It is noted that at present there does not appear to be demand from either consumers or rival professional groups for the implementation of new schemes to facilitate the entry of non-lawyers into the legal services market. In particular, activity based licensing could affect the access of consumers to complaint resolution and disciplinary bodies and the ability of those bodies to supervise individuals performing legal work.
Nevertheless, the scheme for conveyancers set out in the Conveyancers Licensing Act 1992 has now been operating for several year. It is suggested that the possibility of activity based schemes applying to non-lawyers should be considered further as the market develops.
There was general agreement that a disciplinary scheme should be maintained in the public interest.
National scheme for licensing
This issue was addressed by the Law Society and the Bar Association. Both organisations supported a national licensing scheme. The Bar Association suggested that it might support the abandonment of reciprocity as a condition of the national practising certificates scheme, in order to encourage the participation of all jurisdictions. However, the Law Society was of the view that reciprocity was an integral feature of the scheme and necessary to ensure uniformity in insurance and fidelity fund cover and that local practitioners competed on an equal playing field.
The Law Society indicated its support for a single national scheme of regulation based on uniform State Acts. However, the Law Society indicated there are some issues of divergence between States which would need to be addressed. The Bar Association rejected the proposals for a single regulator, but indicated that all regulatory bodies should be encouraged to coordinate their activities as far as reasonably practicable. The ACCC stated that any proposals for uniform legislation would not necessarily remove anti-competitive practices and that therefore proposals would need to be examined for anti-competitive effect.
The ICA stated that practitioners should be able to practise automatically in other jurisdictions and that a single, national regulator should be considered further.
There was general support for the existing requirements for academic and practical legal training. The Bar Association rejected the suggestion that restrictions be placed on the practice of legal practitioners who had not trained in certain areas and stated that this issue should be dealt with by encouraging practitioners to develop the necessary insight and skills to recognise and address limitations in expertise.
The Law Society and the Bar Association agreed that all practitioners should be required to undertake the relevant practical training to practise as either a barrister or solicitor. The Law Society’s position was that any exemptions should be considered on a case by case basis and be given because of the practical experience demonstrated by individual applicants, rather than by category. The Bar Association was of the view that the character and competence of the applicant, not experience alone, should determine whether an exemption was made.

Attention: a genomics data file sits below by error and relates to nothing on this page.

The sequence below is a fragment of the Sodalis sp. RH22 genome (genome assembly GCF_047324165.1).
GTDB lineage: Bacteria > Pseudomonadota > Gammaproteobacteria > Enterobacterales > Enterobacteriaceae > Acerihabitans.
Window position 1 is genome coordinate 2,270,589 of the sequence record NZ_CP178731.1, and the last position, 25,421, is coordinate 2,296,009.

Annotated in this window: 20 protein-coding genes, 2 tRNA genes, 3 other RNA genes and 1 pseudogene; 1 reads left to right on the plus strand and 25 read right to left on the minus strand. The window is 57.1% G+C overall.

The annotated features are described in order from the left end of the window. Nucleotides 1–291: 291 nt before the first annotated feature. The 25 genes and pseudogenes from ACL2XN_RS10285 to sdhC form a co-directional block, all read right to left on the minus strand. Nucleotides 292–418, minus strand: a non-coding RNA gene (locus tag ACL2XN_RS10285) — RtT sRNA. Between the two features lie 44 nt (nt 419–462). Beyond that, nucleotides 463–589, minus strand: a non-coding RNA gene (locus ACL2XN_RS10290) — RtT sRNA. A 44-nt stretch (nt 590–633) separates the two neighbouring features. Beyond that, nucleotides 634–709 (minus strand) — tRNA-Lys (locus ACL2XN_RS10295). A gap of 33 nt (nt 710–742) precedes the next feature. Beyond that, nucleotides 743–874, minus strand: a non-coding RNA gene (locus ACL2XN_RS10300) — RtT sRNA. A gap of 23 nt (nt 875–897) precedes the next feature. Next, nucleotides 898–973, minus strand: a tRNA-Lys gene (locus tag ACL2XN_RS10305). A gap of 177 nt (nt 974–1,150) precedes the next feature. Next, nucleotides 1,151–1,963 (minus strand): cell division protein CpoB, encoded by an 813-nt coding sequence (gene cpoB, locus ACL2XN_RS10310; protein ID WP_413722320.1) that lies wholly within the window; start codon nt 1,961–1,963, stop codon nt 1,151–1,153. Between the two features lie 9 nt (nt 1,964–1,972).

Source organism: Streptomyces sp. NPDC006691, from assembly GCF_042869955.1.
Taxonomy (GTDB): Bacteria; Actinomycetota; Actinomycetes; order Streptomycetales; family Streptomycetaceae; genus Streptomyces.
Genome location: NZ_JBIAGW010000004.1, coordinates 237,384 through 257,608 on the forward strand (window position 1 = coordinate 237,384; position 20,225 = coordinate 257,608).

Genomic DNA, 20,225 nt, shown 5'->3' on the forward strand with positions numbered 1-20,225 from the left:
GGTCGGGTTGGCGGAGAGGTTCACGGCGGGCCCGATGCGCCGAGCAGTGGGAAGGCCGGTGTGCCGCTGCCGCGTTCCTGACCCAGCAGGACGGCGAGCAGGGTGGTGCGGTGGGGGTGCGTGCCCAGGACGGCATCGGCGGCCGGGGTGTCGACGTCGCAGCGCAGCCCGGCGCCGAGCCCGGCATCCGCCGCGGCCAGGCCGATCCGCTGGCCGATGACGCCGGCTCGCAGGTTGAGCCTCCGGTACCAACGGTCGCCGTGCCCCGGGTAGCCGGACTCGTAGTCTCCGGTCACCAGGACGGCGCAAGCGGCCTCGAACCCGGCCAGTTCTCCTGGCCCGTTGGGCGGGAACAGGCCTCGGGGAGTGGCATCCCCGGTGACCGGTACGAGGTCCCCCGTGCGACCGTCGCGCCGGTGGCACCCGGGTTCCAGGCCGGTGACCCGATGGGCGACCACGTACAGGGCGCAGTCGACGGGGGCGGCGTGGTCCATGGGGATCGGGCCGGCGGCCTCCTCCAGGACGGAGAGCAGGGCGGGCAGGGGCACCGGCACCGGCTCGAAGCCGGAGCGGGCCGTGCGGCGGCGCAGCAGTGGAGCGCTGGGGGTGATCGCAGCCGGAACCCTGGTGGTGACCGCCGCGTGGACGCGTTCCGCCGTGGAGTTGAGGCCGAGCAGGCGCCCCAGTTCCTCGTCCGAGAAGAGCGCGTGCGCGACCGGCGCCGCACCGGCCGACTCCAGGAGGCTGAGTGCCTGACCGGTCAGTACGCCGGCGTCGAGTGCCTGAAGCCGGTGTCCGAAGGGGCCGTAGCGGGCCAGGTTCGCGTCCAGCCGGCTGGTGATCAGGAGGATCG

Mr Rob Zikmann stated that the current system is unfair to mature people who may have substantial experience in particular areas of law. He suggested that such graduates be immediately permitted to practise without restrictions in particular fields of law. However, the implementation of a new scheme of practising certificates based on these considerations would create difficulties for clients who would not necessary know of practice restrictions.
There appears to be general agreement that the current licensing scheme for solicitors and barristers serves the public interest by protecting the public from incompetent and unqualified persons. Many matters dealt with by lawyers cover more than one area of law and a general licence ensures that practitioners can recognise and deal with all types of work. Further, it would be difficult for consumers to be sure that a practitioner who could only act in certain areas of law was licensed to accept their instructions. On balance, it is recommended that the current general licensing scheme continue to apply to solicitors and barristers who have been admitted and hold practising certificates.
Although the licensing scheme for conveyancers has shown that it is possible to separate discrete areas of work and allow non-lawyers to perform them, provided that suitable training is provided, there does not appear to be demand at present for the creation of further schemes for activity based licensing. Examples of areas of work which may warrant further consideration are the conduct of probate work, simple family law matters and advocacy in tribunals which do not apply evidentiary rules. The advantages of opening these markets may include greater competition among service providers and lower costs for consumers.
The ethical and professional duties of solicitors and barristers set them apart as members of a profession from other participants in the market. However, compliance with ethical and professional obligations might be made a condition of the grant of a licence to perform select categories of legal work, or might be required as a condition of membership of voluntary associations representing occupational groups. Such conditions would enhance the confidence of the public in the competence and integrity of service providers.